Saturday, January 21, 2012

Hotel Britania, Lisbon

I'd never been to Lisbon before this trip, but it seems I was lucky with my choice of hotel. The Britania is just the right type of boutique hotel I appreciate-- small and intimate, uniquely designed, has a a historic background,  and is perfectly located. As I said, I was lucky--I didn't see this review until after our stay.

The hotel is part of the Heritage group of hotels that has five properties in Lisbon, all centrally located with three in the Avenida de Liberdade, Lisbon's equivalent of Park Avenue in New York. The Britania doesn't face Avenida Liberdade, but opens up to the street right behind it, making it a more peaceful property than its sister hotels.

The design of the hotel is pure Art Deco. The interiors reminded me of a pre-war Manila home in Malate--high ceilings, simple clean lines, curved edges, frosted glass doors. The color scheme was subdued and relaxing.

 Art Deco is a movement that started in the 1920s. In the Philippines, it was the prevailing design in the 40's, when design was moving away from the traditional curliques and borloloys.

The hotel is proud of its original cork floors (Portugal is the world's leading producer of cork), and the history of the floors it's detailed on a bookmark inserted into a pocketbook thoughtfully left for bedtime reading.

This is not a "luxury" hotel in the Shangri-la or the Four Seasons sense, but a property that is luxurious in its character, history and service. Its history dates back to the 40's when it was known as the Hotel do Imperio. Now, the structure is recognized as a historic building, and its total refurbish a few years ago won an award as being a "sensitive" renovation.

The bedroom furniture consists of complete art-deco bedroom suites: matching headboard, night tables and bureau. The drapery and upholstery are luxurious, and the sheets are of a very high thread count.

I liked the living room/library where they served complimentary ginger tea and pastries every evening from 7 pm onwards. We were also welcome to pour ourselves  a glass of Port or Ginjinha (sour cherry liqueur) any time of the day or night, as though we were guests in a good friend's home.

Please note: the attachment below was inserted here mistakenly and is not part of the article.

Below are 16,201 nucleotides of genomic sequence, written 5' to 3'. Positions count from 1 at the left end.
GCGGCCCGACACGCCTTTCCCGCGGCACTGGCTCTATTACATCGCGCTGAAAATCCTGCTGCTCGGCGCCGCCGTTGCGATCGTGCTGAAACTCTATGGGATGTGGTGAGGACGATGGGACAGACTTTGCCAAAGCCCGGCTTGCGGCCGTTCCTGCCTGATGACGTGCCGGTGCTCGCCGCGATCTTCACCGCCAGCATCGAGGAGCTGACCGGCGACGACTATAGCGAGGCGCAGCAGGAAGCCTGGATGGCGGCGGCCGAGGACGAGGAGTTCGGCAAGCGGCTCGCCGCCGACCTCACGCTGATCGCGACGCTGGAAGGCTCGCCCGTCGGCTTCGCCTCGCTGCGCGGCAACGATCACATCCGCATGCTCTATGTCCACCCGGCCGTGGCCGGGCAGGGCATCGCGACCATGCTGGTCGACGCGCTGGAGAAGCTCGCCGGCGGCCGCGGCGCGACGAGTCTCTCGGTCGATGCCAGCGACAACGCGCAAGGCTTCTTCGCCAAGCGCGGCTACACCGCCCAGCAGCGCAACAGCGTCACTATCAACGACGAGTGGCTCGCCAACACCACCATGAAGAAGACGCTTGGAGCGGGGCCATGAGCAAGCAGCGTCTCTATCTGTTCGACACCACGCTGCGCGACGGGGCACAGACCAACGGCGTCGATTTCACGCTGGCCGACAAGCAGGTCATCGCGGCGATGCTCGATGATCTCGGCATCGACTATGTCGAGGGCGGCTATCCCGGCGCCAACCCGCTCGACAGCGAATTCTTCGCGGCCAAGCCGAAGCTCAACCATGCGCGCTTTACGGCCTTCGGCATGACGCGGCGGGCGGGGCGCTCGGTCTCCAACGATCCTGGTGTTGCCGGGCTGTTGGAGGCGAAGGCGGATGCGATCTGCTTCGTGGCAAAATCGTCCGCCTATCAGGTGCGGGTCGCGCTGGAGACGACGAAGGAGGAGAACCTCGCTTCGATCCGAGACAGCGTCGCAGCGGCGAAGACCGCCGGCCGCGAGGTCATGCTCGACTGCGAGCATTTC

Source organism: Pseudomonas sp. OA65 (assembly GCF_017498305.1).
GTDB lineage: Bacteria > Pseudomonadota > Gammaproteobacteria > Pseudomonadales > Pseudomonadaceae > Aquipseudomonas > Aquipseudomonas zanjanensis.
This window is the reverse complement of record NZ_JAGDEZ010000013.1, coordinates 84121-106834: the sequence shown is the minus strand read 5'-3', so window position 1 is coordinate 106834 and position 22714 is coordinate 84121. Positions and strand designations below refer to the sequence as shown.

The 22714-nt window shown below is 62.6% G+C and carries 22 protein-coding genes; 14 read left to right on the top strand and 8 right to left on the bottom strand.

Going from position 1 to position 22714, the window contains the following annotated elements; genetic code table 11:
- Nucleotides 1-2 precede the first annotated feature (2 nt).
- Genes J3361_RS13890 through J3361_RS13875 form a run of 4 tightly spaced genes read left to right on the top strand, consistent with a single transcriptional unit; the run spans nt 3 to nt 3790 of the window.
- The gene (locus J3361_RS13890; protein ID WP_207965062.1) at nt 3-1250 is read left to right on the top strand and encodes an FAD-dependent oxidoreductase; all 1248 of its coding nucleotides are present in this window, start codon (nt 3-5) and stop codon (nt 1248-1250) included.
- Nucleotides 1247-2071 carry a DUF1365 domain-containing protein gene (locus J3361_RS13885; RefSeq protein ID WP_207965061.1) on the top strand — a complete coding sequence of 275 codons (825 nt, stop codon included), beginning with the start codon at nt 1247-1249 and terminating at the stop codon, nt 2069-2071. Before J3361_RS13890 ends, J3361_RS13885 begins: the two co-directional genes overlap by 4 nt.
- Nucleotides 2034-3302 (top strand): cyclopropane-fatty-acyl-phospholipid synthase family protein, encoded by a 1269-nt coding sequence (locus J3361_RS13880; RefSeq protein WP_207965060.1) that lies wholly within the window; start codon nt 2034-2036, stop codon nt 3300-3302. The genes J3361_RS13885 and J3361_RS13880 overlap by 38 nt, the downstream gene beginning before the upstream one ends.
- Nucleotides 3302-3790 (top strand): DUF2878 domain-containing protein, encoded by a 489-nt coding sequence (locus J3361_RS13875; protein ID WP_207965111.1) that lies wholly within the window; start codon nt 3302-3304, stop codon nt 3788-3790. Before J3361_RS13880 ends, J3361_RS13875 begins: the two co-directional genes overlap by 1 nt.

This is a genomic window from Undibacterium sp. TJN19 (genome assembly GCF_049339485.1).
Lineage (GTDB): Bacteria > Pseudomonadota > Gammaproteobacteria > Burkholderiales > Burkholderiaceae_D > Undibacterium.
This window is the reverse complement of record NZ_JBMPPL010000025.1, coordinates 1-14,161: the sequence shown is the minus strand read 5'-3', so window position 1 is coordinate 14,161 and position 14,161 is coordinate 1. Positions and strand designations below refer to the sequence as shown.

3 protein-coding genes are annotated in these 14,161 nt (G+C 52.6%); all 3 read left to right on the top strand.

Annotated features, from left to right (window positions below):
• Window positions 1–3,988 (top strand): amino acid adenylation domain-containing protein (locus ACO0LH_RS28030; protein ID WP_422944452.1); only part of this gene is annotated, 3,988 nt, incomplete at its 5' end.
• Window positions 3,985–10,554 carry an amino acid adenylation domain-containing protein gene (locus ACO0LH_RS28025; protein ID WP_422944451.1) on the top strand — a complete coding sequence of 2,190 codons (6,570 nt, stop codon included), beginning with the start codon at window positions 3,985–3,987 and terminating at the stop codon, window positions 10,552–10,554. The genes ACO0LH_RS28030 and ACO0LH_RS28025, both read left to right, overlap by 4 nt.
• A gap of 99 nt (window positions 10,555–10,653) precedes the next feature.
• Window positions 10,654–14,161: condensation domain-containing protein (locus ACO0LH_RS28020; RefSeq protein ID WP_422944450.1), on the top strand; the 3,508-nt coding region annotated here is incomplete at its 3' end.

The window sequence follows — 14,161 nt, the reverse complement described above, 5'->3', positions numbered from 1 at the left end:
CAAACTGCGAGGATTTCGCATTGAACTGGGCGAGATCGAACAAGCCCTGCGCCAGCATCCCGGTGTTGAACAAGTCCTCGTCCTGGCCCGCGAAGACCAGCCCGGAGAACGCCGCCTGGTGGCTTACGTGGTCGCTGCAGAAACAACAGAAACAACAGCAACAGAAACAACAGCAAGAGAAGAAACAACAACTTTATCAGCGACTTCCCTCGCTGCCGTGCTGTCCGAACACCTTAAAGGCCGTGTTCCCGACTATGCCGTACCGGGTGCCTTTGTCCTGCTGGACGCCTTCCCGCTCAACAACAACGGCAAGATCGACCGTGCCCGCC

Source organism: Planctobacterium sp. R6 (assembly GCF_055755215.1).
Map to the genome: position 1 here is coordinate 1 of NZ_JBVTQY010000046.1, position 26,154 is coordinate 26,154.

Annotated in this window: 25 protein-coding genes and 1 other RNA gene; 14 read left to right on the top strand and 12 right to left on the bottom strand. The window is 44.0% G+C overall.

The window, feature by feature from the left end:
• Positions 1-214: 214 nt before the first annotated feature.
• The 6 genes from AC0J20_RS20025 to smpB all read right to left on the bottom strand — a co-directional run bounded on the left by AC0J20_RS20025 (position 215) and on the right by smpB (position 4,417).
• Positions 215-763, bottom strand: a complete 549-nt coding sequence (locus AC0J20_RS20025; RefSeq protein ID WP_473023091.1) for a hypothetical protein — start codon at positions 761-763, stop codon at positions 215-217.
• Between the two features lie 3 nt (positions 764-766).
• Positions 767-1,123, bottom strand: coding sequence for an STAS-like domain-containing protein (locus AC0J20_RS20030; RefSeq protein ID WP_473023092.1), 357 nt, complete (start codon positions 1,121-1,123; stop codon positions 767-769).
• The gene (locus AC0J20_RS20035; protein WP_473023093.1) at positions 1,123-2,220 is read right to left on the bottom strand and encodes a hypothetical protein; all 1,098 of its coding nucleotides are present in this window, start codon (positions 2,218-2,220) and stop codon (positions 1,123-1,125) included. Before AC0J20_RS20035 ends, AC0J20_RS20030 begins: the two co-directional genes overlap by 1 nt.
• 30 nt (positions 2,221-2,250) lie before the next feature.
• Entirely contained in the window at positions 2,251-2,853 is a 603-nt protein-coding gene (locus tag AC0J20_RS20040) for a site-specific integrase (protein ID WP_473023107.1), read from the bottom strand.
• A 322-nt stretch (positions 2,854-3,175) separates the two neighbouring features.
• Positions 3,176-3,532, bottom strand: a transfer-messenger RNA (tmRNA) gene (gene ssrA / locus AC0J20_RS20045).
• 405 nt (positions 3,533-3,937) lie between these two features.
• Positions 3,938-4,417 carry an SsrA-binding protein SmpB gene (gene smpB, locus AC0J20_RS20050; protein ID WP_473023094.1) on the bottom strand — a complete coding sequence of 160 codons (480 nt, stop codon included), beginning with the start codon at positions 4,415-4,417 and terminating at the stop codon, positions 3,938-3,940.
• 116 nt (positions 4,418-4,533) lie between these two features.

Don't you love this circular wooden trolley?

The living room displayed vintage photos of famous people who used to hang out in the hotel during the war. Portugal during WWII was neutral, and many politicians, exiled royalty and other personalities came to Lisbon to wait out the war, or to seek passage to the "free world", America. Remember this scene in Casablanca between Rick and Renault? Omg, can't believe I found this link online. I can watch Casablanca over and over, forever!

Renault: The plane to Lisbon.
Renault: You would like to be on it.
Rick: Why, what's in Lisbon?

Renault: The clipper to America. I've often speculated on why you don't return to America. Did you abscond with the church funds? Did you run off with a senator's wife? I like to think that you killed a man. It's the romantic in me.
Rick: It's a combination of all three.

Anyway, back to the hotel--the marketing of the hotel is genius. They play up their "role" during the war, and it all sounds so mysterious and Humphrey Bogart-ish. How can anyone who likes history not like this place? In one small area of the lobby they even display the tableware used in the old Imperial Hotel, and they've preserved the old barber's chair that used to service the Imperial's guests. Coolness factor is high here.

Right around the block from the hotel are high-end boutiques, and a couple of hip bars and restaurants. The "elevator" (what they call their funicular) to Bairro Alto is also a few minutes' walk from here. And as icing on the cake,  the service is impeccable. As soon as we checked in, Joao at the front desk handed us a postcard--"to write anyone you wish, and we will post it!" ('old world' effect, right? who sends postcards?) then pulled out a map and gave us our bearings, drawing out routes to places he felt we should check out.

I really enjoyed my stay here and I would definitely stay here again. And that's saying a lot because I'm the type who likes staying in different hotels all the time because it gives me a chance to scope out interesting interior design.

Hotel Britania
Rua Rodrigues Sampaio, 17 - 1150-278 Lisboa - Portugal
Tel.: (351) 213 155 016 - Fax: (351) 213 155 021

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